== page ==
Like many other individuals with a disability, Anthony needed an opportunity to showcase his abilities. Anthony has dyslexia, a learning disability that affects reading, writing, spelling and even speaking. Millions of Americans have dyslexia, but it is still often misunderstood. For those who have it, words often look foreign, creating challenges for routine tasks.  “It has always taken me a lot longer to read and write,” says Anthony. “Filling out job applications and going through interview process always proved to be intimidating tasks.”

 

Before coming to PRIDE, Anthony worked in the hospitality industry. After being laid off, his wife recommended that apply for a position at PRIDE. In 2010 he was hired. Six years at PRIDE has built Anthony’s confidence, and he has thrived. “PRIDE’s mission has truly helped me feel comfortable in my job,” says Anthony. “My coworkers all support each other. My supervisor Rita has been wonderful to work with, she has been exceptionally supportive and understanding.”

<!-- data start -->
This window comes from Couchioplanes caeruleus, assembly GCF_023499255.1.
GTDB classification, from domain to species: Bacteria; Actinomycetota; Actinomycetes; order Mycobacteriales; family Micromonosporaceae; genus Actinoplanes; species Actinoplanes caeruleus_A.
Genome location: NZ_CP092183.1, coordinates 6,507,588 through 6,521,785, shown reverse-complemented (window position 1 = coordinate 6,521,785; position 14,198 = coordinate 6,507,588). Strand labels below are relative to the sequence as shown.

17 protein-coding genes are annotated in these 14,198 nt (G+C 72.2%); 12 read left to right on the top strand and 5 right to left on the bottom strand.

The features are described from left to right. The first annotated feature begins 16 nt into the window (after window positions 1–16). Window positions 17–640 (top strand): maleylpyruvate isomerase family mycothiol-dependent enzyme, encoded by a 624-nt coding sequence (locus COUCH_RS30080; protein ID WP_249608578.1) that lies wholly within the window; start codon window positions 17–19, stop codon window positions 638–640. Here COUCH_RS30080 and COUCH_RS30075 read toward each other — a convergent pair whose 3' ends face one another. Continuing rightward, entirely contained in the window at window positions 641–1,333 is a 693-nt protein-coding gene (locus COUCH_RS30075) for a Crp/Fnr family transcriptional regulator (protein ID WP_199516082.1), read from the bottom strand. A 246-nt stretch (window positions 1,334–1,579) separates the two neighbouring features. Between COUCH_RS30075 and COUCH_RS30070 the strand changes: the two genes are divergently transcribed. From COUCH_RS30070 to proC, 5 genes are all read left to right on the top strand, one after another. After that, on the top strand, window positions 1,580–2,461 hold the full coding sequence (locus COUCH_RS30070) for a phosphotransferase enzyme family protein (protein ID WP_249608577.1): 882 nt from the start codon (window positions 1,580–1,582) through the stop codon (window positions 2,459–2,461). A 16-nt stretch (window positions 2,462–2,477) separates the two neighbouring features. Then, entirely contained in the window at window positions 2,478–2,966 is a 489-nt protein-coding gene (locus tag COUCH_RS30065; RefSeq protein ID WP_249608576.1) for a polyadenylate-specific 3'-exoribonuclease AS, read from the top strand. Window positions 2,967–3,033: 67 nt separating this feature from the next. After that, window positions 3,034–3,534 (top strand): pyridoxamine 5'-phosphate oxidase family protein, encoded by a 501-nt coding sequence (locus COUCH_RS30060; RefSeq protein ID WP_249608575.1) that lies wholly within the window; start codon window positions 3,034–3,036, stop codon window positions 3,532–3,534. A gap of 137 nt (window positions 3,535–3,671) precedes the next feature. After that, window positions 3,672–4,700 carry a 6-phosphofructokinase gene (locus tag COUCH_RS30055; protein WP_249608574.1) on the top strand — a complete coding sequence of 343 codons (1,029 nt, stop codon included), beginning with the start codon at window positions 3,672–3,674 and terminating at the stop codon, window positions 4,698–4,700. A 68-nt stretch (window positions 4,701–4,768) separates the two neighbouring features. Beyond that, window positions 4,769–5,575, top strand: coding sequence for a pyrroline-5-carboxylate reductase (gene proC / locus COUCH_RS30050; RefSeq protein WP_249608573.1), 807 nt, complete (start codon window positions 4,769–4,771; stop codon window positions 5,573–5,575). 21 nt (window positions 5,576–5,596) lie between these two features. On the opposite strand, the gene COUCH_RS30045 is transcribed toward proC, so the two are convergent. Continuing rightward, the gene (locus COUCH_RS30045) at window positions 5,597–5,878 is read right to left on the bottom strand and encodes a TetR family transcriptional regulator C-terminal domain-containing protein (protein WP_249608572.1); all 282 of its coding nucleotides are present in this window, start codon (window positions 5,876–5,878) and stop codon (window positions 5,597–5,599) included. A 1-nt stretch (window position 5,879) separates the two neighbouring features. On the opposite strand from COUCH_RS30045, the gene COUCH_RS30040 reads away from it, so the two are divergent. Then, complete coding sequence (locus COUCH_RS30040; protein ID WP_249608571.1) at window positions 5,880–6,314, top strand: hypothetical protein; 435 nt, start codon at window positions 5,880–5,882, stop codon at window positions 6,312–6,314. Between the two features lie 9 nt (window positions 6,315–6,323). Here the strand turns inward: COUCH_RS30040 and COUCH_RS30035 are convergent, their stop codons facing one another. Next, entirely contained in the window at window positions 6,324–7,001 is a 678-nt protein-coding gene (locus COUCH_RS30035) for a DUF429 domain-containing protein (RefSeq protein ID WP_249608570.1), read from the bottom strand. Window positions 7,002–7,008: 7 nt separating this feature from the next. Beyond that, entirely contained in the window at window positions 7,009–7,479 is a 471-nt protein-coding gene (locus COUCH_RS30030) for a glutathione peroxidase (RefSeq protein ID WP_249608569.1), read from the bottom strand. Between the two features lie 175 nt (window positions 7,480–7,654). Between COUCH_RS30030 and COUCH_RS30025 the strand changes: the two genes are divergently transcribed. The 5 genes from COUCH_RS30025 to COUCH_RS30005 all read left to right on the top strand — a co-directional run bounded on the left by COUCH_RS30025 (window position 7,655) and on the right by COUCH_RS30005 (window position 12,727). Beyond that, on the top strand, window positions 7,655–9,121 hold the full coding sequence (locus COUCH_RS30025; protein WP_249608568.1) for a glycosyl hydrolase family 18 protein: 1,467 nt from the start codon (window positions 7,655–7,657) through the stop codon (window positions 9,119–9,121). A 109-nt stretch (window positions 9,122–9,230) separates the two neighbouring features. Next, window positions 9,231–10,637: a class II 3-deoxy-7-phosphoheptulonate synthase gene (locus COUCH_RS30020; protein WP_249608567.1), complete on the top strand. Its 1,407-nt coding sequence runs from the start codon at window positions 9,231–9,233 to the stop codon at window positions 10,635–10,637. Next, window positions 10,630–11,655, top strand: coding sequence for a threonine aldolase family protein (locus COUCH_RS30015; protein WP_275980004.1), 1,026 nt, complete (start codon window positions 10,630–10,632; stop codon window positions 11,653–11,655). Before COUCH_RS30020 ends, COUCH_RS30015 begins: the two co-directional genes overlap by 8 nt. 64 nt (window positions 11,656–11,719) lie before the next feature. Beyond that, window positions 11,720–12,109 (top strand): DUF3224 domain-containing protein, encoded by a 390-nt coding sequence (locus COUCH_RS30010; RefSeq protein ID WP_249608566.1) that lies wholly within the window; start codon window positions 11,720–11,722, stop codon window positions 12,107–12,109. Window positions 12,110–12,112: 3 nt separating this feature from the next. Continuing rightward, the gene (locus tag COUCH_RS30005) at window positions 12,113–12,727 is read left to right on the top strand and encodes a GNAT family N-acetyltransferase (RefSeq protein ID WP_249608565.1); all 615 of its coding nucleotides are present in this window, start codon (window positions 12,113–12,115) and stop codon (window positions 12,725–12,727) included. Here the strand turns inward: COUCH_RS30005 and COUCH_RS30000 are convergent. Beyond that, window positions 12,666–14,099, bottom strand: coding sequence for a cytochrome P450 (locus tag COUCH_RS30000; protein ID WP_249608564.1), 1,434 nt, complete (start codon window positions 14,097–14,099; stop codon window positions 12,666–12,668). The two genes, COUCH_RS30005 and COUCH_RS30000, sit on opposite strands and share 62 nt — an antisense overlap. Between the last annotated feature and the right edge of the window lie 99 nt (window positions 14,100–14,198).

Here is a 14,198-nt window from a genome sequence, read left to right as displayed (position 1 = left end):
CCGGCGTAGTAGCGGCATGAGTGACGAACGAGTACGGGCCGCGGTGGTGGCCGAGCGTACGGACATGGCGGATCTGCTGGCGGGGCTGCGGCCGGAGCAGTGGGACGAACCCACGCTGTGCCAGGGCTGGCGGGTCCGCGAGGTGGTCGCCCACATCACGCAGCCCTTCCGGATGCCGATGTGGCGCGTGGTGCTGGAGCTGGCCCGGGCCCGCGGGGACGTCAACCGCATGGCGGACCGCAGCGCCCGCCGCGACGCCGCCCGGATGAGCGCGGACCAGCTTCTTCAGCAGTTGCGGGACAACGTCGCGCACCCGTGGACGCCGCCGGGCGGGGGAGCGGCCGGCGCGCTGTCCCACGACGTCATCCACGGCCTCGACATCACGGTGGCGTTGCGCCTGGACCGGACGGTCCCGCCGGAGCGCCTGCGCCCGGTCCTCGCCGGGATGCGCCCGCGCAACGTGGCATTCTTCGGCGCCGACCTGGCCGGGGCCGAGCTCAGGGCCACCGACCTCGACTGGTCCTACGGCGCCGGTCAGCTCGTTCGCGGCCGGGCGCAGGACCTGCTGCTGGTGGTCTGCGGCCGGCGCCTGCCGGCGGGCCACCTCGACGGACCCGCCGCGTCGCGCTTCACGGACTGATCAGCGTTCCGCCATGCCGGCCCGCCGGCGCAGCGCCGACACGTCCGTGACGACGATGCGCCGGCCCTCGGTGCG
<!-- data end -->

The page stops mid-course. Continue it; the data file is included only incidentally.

The Defense Language Institute (DLI) is a United States Department of Defense (DoD) educational and research institution consisting of two separate entities which provide linguistic and cultural instruction to the Department of Defense and international guests. In his position, Anthony supports both our military and diplomatic allies. “The military does so much for us, and I am proud to contribute to their well-being,” says Anthony. “I love working with people from all around the world, all walks of life.”

 

“I take a lot of pride in my job, and it has helped me grow as a person,” says Anthony.

His passion is his family – he aims to purchase a home and send his children to college. “I love coming in every day and look forward to my future with this company.”

 

Thank you Anthony for all of your hard work and dedication!

“I take a lot of pride in my job, and it has helped me grow as a person. I love coming in every day and look forward to my future with this company.”